Immigration change gives legal status to undocumented relatives of US military
By William La Jeunesse, Dan Gallo
Published March 11, 2014
Immigration reform may be stalled in Congress, but a new Obama administration policy is extending legal status and military benefits to thousands of illegal immigrants who are the spouses, parents and children of American military members.
Supporters say the policy -- which applies to active-duty military, reservists and veterans -- is long overdue.
"Those veterans and those men and women who serve in the National Guard certainly deserve the peace of mind that their family members will not be deported," immigration attorney Faye Kolly said.
But critics say the policy is tantamount to backdoor amnesty.
"A whole class of aliens with no right to be in the United States are suddenly going to be allowed to live and work here on the basis of their relationship with military and veterans," said Dan Cadman, with the Center for Immigration Studies.
The exemption, called parole in place, came in the form of a U.S. Citizenship and Immigration Services "policy memorandum." It was not submitted to or approved by Congress, and the regulations were not published in the Federal Register, which allows for public comment prior to a rule taking effect.
"I don't want to overstate it, but it sounds very similar to imperial decree if you ask me," Cadman said. "The public had no chance to comment on this new policy. I believe the way this was done was illegal."
Obama administration officials say the new rules do not require congressional action because they're based on existing statutes.
"It's clearly within the president's authority to enforce the law and choose which immigrants he thinks are the priority," said Brent Wilkes of the League of United Latin American Citizens. "These folks aren't threats. They've got a relative that's serving our nation."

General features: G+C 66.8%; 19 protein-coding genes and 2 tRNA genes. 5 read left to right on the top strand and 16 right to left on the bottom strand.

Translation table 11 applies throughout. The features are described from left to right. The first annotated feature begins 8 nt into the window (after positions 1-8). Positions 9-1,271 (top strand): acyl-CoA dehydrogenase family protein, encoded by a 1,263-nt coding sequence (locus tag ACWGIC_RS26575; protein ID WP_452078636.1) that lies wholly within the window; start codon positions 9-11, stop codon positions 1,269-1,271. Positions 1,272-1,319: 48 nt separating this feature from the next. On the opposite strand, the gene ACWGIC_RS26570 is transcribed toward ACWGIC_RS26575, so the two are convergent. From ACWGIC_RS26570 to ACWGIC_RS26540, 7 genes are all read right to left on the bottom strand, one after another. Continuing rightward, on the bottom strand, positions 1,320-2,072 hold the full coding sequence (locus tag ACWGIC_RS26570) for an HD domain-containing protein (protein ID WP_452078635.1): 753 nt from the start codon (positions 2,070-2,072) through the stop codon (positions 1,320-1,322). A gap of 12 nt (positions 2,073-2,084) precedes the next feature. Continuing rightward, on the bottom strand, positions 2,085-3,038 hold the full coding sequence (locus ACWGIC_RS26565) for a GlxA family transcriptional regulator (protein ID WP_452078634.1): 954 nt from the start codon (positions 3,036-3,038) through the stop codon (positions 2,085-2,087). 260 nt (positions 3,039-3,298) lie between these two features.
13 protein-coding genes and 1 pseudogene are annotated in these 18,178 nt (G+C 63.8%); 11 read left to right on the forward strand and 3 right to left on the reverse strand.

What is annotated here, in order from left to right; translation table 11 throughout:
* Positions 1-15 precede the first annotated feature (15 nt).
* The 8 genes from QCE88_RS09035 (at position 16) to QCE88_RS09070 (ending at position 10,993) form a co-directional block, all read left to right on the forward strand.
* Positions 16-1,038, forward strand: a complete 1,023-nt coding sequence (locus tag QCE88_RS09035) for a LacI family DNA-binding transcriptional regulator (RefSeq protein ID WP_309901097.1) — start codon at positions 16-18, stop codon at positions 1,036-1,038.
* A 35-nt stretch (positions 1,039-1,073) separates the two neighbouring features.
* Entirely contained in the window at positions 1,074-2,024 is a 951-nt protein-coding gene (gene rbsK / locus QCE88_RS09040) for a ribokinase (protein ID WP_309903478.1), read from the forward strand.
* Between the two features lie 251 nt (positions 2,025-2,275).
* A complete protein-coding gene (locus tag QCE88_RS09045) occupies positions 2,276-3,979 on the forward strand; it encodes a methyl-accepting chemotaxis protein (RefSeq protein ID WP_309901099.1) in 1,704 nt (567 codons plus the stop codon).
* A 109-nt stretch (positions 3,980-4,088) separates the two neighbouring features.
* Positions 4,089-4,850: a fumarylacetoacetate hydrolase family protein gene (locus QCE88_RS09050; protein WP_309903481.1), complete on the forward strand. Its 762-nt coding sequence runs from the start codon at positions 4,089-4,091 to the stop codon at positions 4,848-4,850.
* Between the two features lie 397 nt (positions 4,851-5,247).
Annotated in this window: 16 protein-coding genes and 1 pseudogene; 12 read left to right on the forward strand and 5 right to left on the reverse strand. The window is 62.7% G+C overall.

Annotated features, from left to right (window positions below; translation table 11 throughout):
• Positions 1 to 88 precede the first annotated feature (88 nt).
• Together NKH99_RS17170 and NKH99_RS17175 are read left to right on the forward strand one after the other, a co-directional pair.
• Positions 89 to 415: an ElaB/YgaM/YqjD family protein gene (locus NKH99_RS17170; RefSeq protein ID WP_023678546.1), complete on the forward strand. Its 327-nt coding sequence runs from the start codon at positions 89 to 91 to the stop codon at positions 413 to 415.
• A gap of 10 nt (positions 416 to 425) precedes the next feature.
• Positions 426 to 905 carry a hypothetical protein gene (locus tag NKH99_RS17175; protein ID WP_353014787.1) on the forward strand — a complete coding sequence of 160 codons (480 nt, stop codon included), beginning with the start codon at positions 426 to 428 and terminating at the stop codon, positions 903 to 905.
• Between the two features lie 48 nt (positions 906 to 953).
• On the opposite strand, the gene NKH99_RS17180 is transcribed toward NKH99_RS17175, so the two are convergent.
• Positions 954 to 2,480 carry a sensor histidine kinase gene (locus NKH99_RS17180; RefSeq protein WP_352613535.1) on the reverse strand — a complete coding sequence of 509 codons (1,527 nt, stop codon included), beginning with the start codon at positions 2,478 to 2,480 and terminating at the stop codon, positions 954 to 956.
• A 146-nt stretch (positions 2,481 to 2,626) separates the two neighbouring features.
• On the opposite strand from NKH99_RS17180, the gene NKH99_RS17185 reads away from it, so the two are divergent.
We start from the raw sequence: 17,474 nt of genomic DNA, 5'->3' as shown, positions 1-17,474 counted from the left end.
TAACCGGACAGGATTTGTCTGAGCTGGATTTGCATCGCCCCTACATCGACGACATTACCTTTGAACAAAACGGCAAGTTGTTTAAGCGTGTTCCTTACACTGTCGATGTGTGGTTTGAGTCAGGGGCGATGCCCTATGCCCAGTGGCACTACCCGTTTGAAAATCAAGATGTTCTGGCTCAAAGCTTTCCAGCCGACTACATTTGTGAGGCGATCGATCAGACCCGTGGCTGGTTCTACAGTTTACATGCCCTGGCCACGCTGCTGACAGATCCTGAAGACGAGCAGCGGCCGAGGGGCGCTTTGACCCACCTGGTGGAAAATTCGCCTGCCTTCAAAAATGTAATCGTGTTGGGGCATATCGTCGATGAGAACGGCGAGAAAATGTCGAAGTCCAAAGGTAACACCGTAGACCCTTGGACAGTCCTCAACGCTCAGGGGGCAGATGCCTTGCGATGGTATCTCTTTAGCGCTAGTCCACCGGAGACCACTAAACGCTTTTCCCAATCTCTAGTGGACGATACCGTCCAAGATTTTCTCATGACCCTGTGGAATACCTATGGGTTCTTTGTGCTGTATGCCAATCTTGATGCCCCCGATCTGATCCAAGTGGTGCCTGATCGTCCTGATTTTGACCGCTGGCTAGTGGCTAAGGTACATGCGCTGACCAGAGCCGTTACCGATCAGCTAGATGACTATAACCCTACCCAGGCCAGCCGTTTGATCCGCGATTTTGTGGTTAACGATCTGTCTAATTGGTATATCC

One face of this new policy is Christian Gonzalez, a retired Marine who has been recommended for a Purple Heart. He was attacked five days in a row by improvised explosive devices (IED's) in Afghanistan. The last one nearly claimed his life.
"For a brief period, I was paralyzed from the waist down. I suffered a pretty traumatic brain injury from that," said the San Antonio resident, sitting alongside his wife Laura, who was brought to the U.S. illegally as a child.
"Without her, you know, I'd be lost with my disabilities. Critics only look at her as an illegal alien. They're not looking at her as the spouse of a veteran," he said.
Christian and Laura met in middle school. He enlisted in the Marines during high school. They got married when he returned from multiple tours in Afghanistan and Iraq. Under the new policy, tens of thousands of illegal aliens like Laura will be offered a green card and legal residency.
As the wife of a veteran, she would be entitled to his health care, education and survivor benefits, as well as simple things like a Social Security number and driver's license.
"I'm covered, my kids are covered, but the woman that runs the house, she's not covered. So that's probably the hardest part," Gonzalez said. "Now she'll be able to get a job, go to school. It would make her feel like she contributes more to the family."
William La Jeunesse joined FOX News Channel (FNC) in March 1998 and currently serves as a Los Angeles-based correspondent.